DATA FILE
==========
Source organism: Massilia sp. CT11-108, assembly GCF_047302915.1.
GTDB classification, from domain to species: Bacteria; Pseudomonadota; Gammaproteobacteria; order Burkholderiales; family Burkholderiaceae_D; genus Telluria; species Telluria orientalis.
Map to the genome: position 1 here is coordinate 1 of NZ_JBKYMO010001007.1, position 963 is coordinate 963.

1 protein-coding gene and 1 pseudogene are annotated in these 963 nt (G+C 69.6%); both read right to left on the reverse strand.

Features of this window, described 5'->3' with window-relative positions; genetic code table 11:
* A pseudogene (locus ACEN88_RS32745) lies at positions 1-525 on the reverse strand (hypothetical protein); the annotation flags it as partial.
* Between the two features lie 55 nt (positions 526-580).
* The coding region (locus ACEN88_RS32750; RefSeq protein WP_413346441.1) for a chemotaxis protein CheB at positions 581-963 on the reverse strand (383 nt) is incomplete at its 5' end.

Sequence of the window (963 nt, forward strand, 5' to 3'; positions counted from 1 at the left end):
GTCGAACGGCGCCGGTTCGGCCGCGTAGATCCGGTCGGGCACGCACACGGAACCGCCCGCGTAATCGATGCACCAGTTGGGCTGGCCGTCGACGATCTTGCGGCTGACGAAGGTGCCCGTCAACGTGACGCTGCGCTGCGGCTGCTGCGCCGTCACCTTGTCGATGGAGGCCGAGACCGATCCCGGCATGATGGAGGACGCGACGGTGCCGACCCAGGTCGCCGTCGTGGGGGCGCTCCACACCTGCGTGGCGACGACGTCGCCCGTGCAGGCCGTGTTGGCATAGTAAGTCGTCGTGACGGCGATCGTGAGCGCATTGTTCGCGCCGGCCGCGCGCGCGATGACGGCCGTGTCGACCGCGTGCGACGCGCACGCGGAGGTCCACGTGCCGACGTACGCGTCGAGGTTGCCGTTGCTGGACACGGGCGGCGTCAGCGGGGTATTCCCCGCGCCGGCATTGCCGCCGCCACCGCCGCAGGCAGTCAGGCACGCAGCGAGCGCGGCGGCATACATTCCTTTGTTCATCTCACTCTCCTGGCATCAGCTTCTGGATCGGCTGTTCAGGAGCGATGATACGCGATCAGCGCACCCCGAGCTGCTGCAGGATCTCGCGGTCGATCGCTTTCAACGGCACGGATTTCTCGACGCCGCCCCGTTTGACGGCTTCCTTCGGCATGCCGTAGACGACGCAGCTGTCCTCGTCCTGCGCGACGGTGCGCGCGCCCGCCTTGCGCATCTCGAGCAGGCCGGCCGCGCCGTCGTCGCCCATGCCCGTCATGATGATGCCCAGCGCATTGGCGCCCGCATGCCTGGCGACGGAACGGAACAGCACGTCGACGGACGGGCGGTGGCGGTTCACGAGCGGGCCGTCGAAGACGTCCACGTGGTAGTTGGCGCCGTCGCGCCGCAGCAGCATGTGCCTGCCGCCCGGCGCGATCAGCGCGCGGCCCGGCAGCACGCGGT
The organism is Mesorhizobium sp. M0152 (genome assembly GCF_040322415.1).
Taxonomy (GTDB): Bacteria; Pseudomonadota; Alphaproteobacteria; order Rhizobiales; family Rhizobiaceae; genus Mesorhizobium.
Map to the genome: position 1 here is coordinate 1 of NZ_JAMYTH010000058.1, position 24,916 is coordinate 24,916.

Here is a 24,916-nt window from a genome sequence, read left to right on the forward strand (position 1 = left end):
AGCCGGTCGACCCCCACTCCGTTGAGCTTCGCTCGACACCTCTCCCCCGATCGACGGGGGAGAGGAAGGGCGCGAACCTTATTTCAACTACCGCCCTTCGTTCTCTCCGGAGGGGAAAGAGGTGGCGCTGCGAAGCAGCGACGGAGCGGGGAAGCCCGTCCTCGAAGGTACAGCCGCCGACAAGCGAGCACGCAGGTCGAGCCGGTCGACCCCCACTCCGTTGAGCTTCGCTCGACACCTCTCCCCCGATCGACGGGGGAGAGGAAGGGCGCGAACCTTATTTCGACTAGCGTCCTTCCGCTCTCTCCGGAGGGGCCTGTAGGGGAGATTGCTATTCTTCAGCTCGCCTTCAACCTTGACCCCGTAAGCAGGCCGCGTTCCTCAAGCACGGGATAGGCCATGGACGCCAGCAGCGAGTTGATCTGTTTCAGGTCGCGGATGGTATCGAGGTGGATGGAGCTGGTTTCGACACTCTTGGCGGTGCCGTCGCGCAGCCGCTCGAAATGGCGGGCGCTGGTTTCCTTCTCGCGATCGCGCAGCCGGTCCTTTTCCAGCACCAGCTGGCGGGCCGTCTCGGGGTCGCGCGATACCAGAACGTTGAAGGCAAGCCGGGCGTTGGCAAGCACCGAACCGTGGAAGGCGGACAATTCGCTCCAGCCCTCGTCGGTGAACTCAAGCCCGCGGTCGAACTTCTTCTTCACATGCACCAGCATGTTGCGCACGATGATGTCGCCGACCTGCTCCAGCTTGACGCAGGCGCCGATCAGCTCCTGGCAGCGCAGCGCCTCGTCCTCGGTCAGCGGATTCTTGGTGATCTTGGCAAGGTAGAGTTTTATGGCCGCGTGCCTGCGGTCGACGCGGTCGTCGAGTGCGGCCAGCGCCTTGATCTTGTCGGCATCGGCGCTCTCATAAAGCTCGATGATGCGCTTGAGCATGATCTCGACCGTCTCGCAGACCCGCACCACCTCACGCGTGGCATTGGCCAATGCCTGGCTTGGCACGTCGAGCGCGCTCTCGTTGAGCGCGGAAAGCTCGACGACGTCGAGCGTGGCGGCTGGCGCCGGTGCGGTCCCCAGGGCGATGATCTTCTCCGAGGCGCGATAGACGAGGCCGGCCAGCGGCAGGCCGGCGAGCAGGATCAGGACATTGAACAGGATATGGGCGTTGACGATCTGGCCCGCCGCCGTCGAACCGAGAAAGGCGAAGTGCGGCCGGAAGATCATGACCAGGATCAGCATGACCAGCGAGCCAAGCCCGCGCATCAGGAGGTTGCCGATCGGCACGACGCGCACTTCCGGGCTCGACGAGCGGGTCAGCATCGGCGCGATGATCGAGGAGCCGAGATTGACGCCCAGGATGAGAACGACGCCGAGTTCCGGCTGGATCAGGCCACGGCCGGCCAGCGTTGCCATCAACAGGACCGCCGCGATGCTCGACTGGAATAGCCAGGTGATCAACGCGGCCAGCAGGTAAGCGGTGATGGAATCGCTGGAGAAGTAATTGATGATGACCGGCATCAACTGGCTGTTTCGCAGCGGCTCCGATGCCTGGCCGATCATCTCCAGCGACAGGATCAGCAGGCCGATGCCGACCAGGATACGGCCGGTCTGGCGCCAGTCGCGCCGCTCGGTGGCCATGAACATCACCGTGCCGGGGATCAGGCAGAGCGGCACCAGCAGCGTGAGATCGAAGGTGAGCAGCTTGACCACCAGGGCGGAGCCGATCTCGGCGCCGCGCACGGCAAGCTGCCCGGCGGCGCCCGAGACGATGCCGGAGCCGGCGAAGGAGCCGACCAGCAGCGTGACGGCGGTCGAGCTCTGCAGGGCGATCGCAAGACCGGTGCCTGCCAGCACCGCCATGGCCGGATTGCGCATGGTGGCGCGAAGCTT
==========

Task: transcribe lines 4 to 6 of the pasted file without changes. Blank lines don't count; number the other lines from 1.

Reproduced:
1 protein-coding gene and 1 pseudogene are annotated in these 963 nt (G+C 69.6%); both read right to left on the reverse strand.

Features of this window, described 5'->3' with window-relative positions; genetic code table 11:
* A pseudogene (locus ACEN88_RS32745) lies at positions 1-525 on the reverse strand (hypothetical protein); the annotation flags it as partial.